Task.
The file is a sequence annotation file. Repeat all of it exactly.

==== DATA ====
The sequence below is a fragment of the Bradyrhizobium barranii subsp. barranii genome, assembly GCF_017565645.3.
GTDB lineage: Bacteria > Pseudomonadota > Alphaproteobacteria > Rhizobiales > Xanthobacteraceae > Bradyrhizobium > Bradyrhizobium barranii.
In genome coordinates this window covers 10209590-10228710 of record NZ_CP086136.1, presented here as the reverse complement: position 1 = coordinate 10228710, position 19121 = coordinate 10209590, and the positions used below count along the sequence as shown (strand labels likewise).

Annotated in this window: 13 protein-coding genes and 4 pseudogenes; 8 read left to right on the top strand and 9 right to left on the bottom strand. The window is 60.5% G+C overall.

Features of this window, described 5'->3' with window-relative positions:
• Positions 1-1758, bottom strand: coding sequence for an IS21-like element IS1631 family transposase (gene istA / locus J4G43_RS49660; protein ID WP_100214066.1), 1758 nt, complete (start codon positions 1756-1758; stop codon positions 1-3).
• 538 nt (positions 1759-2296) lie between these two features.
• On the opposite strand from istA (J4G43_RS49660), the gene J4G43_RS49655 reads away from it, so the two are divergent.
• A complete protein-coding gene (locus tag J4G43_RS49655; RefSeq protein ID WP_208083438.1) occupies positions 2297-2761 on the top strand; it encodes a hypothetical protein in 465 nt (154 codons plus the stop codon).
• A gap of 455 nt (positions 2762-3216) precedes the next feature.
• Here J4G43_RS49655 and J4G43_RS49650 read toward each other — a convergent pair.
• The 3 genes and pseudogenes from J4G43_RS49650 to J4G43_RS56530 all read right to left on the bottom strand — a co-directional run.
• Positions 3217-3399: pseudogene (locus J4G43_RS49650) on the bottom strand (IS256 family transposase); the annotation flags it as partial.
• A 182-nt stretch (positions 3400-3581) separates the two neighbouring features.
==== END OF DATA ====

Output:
The sequence below is a fragment of the Bradyrhizobium barranii subsp. barranii genome, assembly GCF_017565645.3.
GTDB lineage: Bacteria > Pseudomonadota > Alphaproteobacteria > Rhizobiales > Xanthobacteraceae > Bradyrhizobium > Bradyrhizobium barranii.
In genome coordinates this window covers 10209590-10228710 of record NZ_CP086136.1, presented here as the reverse complement: position 1 = coordinate 10228710, position 19121 = coordinate 10209590, and the positions used below count along the sequence as shown (strand labels likewise).

Annotated in this window: 13 protein-coding genes and 4 pseudogenes; 8 read left to right on the top strand and 9 right to left on the bottom strand. The window is 60.5% G+C overall.

Features of this window, described 5'->3' with window-relative positions:
• Positions 1-1758, bottom strand: coding sequence for an IS21-like element IS1631 family transposase (gene istA / locus J4G43_RS49660; protein ID WP_100214066.1), 1758 nt, complete (start codon positions 1756-1758; stop codon positions 1-3).
• 538 nt (positions 1759-2296) lie between these two features.
• On the opposite strand from istA (J4G43_RS49660), the gene J4G43_RS49655 reads away from it, so the two are divergent.
• A complete protein-coding gene (locus tag J4G43_RS49655; RefSeq protein ID WP_208083438.1) occupies positions 2297-2761 on the top strand; it encodes a hypothetical protein in 465 nt (154 codons plus the stop codon).
• A gap of 455 nt (positions 2762-3216) precedes the next feature.
• Here J4G43_RS49655 and J4G43_RS49650 read toward each other — a convergent pair.
• The 3 genes and pseudogenes from J4G43_RS49650 to J4G43_RS56530 all read right to left on the bottom strand — a co-directional run.
• Positions 3217-3399: pseudogene (locus J4G43_RS49650) on the bottom strand (IS256 family transposase); the annotation flags it as partial.
• A 182-nt stretch (positions 3400-3581) separates the two neighbouring features.